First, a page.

It takes a very, very long time to truly become yourself.

I heard this somewhere... I think from @DaveChappelle or Miles Davis, I'm not sure. But it stayed with me, and I have thought about it a lot.
And today, as I turn one year older, it's led me to a lot of reflections on this complex life I've had.

[Sometimes, the weariness of it all makes me feel like I've lived a hundred years].
For many years, I struggled to be someone else. I aspired to be like many of my heroes, the ones I idolized, some with their genius, their grit and their passion for changing the world.

Others with their hubris and egos that ultimately led to their downfall.
Read 21 tweets
7 Feb
One of the things that inspire me about #UOT is the energy people have when supporting each other's hustles.

Especially hustles that used to be shunned, like cleaning homes, doing laundry or selling roadside food. It gives me so much joy.

Allow me to share a small anecdote.
During my high school days, my dad owned a tiny local food restaurant in Katwe, which later moved near Nakasero market. During some holidays, I worked there.

On some days I'd have to carry half a sack of millet to a grinding mill in Nsambya and then to the restaurant for kalo.
On other days, I'd have to walk from Nsambya to Katwe to take my dad home-cooked food because he couldn't afford to eat the food he was serving customers.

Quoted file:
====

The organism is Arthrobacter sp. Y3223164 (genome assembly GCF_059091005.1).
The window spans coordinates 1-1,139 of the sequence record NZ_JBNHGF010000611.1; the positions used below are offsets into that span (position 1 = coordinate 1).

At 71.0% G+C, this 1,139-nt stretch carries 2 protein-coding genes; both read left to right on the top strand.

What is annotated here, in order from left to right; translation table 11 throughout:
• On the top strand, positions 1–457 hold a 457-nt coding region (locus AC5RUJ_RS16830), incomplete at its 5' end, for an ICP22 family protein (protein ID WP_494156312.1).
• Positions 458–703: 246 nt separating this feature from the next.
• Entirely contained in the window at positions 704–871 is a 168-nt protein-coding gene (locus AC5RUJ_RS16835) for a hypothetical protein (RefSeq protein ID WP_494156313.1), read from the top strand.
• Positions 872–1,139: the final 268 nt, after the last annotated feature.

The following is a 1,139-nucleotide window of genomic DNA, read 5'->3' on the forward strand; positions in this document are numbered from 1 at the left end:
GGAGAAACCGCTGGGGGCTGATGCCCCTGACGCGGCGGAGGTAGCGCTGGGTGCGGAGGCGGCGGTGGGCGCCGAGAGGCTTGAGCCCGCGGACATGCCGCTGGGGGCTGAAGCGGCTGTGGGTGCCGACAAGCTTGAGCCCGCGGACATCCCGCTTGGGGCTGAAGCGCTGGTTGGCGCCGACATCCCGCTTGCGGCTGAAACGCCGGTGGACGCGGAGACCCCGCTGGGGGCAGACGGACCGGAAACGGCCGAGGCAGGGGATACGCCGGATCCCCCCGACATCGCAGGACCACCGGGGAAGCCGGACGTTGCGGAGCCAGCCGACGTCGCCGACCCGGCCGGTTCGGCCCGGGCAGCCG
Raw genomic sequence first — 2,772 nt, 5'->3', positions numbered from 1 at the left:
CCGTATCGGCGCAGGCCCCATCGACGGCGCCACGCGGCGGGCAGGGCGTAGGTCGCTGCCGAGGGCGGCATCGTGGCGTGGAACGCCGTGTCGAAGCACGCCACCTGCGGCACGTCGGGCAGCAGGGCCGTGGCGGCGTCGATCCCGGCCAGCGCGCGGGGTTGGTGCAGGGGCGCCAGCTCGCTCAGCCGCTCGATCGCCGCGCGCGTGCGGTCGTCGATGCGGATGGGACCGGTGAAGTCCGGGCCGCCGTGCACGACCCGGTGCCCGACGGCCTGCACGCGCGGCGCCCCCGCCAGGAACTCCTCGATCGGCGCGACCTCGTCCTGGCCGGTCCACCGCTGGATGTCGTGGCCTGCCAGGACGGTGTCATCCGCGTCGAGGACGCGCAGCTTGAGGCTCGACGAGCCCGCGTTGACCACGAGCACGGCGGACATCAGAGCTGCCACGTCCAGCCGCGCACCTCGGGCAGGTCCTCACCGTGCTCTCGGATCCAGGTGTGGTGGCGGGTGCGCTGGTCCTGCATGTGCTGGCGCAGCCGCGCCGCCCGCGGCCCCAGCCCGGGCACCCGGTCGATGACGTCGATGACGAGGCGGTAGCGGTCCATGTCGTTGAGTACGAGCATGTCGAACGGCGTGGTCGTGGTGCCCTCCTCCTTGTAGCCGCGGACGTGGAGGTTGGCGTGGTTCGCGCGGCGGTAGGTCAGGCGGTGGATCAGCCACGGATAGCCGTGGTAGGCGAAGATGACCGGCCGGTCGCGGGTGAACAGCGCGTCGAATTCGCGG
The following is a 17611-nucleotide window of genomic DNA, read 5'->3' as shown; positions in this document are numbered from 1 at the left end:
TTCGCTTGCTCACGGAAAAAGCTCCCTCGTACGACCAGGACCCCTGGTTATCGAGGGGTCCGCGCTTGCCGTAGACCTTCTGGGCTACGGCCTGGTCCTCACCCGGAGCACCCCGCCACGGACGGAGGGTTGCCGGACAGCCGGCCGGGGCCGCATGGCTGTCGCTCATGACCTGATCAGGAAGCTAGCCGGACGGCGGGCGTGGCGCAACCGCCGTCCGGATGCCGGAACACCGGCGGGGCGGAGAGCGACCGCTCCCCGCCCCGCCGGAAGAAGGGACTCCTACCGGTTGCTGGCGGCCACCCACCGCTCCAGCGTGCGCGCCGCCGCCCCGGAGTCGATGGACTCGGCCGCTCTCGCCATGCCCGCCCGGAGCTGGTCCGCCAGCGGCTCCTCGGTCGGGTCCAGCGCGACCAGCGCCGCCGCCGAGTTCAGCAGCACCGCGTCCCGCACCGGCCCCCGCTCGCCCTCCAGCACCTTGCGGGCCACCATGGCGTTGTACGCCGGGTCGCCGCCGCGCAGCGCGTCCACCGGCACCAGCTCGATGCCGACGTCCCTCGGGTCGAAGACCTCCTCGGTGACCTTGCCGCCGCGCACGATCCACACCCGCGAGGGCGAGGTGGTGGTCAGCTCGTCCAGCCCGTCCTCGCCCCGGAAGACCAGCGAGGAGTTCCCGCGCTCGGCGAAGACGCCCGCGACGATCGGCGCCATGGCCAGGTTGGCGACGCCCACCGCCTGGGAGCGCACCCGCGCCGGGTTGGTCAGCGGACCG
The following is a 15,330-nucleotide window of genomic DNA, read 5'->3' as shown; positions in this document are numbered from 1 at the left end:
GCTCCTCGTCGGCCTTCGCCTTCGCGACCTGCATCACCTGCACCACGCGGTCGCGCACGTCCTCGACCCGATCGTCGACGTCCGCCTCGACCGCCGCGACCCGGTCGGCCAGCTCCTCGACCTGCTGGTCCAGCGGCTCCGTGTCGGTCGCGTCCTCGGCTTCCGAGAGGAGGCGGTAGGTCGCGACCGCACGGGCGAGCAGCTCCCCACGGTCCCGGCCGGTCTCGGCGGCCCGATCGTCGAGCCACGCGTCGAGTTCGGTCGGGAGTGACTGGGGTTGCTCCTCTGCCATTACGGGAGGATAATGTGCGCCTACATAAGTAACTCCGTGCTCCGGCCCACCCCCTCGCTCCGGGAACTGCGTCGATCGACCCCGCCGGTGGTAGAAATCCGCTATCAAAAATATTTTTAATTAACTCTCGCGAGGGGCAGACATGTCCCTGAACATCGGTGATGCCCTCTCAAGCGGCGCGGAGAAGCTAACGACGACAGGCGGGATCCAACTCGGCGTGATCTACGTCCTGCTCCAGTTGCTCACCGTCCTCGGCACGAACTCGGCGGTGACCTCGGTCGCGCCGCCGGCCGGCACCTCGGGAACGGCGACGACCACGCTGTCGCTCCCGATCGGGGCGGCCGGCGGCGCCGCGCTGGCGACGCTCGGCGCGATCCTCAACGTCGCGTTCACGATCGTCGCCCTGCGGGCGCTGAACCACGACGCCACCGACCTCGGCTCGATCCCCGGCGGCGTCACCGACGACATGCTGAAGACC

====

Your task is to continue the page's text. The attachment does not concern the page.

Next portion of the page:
There's this one time I was carrying a full bucket of simsim and gnuts and it poured in the middle of the taxi park...😳😡🤬
Read 10 tweets
3 Feb
To every fresh graduate (and student) asking "What's Next?", here's the no-bullshit response.

0. Your Health. Everything you dream of is meaningless if you're unhealthy.

You're at your peak right now, so eat well, drink moderately, practise fitness. Your body will thank you.
1. Work. It's time for the real grind. The world will only reward you for the effort you put in. At this stage, you'll only be exchanging your time for money. That's it.

Work hard. Understand the job, understand the company, understand the industry.

Then start working smart.
2. Wake up. Dress up. Show up. Step up.

I don't care whether it's your own hustle, a job, a family business, etc. Always show up, always step up.